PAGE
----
Clean up and Environmental Awareness

After the show clean up

We currently have some venues that we work exclusively with because of the thorough nature of our site clean-up. We want every site to be as clean, if not cleaner than before we arrived. We like to treat our venues as if they were our own property and you can expect us to keep it as clean as is practicably possible during our time on site. Many companies have a “best endeavours” clean up policy and will, by the light of the moon, pick up any rubbish left behind by the fireworks. Whilst we can never say we will find 100% of the debris, we do a very rigorous 4 stage clean up. We have powerful lighting if needed and a variety of tools available to assist with the clean.


Step 1: De-rig all hardware and clean up all firing sites of re-usable equipment and spent cases/tubes.

Step 2: Using lighting thoroughly inspect, rake and pick up large/medium debris.

Step 3: Pass the area with a garden vacuum system to ensure smaller hard to rake items are picked up.

Step 4: Final sweep to ensure all areas are as clean as practicably possible.


We feel it is very important to leave the site as we found it, if not cleaner. Often, we will fire at a site that other companies also fire at and we will find their debris littered. Whilst most debris are of a biodegradable cardboard material, it can be unsightly on venues that serve multiple purposes and have a landscape or view that typically helps sell the venue.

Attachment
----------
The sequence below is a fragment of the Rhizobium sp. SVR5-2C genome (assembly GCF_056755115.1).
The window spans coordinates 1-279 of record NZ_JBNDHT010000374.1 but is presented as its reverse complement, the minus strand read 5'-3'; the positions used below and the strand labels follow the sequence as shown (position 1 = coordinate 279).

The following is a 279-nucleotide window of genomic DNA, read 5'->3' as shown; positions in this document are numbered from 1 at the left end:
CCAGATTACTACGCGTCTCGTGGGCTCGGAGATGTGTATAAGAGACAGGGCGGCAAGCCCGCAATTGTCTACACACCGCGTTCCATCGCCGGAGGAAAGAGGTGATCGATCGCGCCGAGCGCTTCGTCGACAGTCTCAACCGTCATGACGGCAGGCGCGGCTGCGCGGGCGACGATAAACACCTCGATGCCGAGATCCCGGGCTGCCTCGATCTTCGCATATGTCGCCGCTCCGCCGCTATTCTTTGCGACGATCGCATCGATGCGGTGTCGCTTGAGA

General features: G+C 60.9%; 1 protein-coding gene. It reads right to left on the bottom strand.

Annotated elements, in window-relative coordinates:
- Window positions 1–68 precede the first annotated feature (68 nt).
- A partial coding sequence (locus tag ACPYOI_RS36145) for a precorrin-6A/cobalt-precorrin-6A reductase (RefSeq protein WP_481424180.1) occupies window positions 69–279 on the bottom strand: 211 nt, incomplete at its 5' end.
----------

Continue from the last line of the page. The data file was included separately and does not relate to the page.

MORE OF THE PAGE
Environmental & Ecological Awareness

Another key point to mention is that whilst fireworks involve fire, smoke and noise, the local ecology and environment can be impacted. All of our fireworks are CE marked and legal for use in displays and conform to the noise limits in place. This means that no effect should be louder than 120db at the correct safety distance and many of the effects we use will come in lower than that. We also need to pay special attention to the neighbours you may have in the local area in terms of wildlife. With our county having a large rural aspect, we would ensure that none of our fireworks are at risk of landing in and around those areas. We pay attention to the environment around us and where risk of chemical pollution or fire hazard is high, we adjust our risk assessment to accommodate. Being a firework enthusiast does not immediately mean we do not care for wildlife and in actual fact will do everything in our power to respect the areas in which we operate at all times.